Getting kids to learn is about relationships

By Meris Stansbury, Associate Editor
May 8th, 2013

“Kids don’t learn from people they don’t like,” says Rita Pierson, a veteran educator and recent TED Talks Education speaker. According to Pierson, connecting with students on a real, human level is the key to improving student performance.

Pierson, who’s been a professional educator for 40 years, has worked at every level of the public school spectrum from elementary through high school. Having been in education for such a long time, she says she’s witnessed many changes, all aimed at school improvement and boosting student performance.

“Needless to say, not all the suggestions have been sensible,” she says in a recent CNN article.

(Next page: Pierson’s TED video on what teaching means)

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2 Responses to “Getting kids to learn is about relationships”

May 8, 2013

I understand that liking someone increases the possibility of learning from them, but I don’t agree that children “don’t learn from people they don’t like.” Children learn all kinds of things under diverse circumstances. In some cases they learn how “not to be” from people they don’t like; in a sense a “reverse mentor.”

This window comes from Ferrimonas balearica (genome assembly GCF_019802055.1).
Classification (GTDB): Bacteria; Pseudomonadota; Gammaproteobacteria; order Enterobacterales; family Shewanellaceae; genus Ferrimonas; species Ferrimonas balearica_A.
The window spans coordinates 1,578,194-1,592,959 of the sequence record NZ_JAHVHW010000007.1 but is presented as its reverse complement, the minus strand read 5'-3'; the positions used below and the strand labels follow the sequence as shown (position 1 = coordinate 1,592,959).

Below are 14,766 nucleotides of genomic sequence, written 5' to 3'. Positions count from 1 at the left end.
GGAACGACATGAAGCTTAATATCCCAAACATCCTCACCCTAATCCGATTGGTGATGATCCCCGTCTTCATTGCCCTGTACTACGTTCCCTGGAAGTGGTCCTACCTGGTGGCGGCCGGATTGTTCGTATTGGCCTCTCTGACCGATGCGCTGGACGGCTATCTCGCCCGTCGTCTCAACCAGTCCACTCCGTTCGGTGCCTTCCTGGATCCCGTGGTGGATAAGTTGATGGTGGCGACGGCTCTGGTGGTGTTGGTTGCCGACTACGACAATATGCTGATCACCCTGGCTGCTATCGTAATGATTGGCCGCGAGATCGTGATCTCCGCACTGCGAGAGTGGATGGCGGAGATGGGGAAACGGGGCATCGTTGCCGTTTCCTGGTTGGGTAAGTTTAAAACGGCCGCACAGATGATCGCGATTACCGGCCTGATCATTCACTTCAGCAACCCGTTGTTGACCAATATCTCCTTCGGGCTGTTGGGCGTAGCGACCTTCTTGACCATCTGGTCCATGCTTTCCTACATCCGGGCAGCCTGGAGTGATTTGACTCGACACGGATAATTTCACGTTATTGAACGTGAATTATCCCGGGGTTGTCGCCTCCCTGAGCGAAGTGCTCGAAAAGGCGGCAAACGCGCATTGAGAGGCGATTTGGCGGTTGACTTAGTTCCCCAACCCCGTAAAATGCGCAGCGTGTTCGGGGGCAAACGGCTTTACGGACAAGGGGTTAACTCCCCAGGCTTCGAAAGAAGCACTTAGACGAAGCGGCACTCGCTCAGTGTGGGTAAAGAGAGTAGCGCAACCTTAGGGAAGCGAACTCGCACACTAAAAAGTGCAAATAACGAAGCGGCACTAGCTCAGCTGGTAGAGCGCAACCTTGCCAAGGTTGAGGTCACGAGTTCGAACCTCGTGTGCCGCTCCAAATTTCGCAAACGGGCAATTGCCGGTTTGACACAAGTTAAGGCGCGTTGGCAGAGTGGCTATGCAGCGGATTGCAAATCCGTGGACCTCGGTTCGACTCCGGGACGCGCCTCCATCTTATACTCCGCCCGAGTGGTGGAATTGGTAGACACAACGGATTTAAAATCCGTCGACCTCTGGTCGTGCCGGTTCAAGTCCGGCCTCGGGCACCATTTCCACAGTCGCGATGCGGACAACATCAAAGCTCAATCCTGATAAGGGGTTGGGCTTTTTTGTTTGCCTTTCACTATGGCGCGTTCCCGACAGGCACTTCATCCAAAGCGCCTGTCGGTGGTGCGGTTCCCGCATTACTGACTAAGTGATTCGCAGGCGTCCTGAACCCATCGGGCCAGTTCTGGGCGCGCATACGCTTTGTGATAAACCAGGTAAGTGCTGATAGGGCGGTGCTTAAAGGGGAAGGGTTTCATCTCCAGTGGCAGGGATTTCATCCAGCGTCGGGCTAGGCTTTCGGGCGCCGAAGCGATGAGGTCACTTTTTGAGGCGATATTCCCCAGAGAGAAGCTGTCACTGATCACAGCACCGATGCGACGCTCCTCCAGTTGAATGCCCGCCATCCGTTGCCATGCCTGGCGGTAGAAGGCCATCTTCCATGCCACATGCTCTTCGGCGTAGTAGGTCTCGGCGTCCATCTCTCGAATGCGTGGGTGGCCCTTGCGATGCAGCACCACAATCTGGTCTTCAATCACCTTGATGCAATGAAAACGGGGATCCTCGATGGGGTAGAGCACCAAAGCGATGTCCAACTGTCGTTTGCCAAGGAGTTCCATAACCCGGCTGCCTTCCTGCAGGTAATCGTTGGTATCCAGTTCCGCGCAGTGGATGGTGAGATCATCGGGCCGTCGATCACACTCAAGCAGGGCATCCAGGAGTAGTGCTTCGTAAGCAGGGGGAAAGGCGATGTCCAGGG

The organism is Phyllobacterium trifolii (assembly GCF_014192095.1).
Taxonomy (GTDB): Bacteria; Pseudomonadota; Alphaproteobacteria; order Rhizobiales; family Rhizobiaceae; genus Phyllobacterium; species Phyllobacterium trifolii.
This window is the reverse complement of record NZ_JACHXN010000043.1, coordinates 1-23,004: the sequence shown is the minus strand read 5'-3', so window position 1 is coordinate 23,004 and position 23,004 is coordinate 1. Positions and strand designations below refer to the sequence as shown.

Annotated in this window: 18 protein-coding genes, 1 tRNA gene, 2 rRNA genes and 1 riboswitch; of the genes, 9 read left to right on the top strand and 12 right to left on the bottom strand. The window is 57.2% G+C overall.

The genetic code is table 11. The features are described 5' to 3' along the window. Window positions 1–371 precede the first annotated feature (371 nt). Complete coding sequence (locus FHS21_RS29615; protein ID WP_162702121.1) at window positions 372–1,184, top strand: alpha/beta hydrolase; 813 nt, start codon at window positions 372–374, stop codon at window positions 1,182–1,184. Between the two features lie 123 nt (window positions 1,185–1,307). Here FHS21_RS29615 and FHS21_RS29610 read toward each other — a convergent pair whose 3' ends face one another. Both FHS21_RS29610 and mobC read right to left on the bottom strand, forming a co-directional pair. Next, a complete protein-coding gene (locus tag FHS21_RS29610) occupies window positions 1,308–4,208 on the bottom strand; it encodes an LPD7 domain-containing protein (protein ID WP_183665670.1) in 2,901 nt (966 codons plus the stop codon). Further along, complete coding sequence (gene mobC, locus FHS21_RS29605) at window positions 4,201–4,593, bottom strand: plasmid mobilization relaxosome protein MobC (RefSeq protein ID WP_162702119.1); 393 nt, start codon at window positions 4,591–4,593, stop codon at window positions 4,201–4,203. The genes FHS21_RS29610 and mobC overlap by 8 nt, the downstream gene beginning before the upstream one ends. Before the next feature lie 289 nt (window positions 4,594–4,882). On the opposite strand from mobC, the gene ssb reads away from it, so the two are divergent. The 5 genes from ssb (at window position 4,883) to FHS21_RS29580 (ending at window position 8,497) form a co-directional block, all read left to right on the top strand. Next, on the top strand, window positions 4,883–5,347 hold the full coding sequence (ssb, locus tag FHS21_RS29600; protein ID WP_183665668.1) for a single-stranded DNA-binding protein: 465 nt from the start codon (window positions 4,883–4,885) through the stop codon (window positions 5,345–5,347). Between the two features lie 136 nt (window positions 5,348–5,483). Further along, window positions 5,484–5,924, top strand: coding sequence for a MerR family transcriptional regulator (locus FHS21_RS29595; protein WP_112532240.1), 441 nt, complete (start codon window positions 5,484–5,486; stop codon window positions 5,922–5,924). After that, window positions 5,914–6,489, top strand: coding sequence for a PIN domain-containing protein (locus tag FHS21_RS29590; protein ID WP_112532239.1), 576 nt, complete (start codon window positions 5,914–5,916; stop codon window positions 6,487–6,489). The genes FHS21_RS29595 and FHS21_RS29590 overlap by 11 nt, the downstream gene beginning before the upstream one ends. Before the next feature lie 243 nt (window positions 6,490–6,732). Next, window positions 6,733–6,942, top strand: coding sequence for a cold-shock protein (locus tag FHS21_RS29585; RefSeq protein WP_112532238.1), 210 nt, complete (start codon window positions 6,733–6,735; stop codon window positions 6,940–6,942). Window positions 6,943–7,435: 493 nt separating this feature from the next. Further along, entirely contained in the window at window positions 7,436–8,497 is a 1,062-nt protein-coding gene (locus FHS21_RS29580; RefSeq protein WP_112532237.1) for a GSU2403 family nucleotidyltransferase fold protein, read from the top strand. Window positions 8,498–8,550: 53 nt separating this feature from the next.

They can also learn from people they love with their hearts, but don’t like with their heads such as an abusive parent.

kenneth relihan
May 8, 2013

Did this person never have a demanding or irascible teacher who rubbed the wrong way but gained students’ respect because of enthusiasm, dedication, and/or knowledge? I had several teachers I “did not like” who I learned a lot from. And some I liked whom I didn’t learn from. Respect is key. Pierson’s pedagogy is flawed.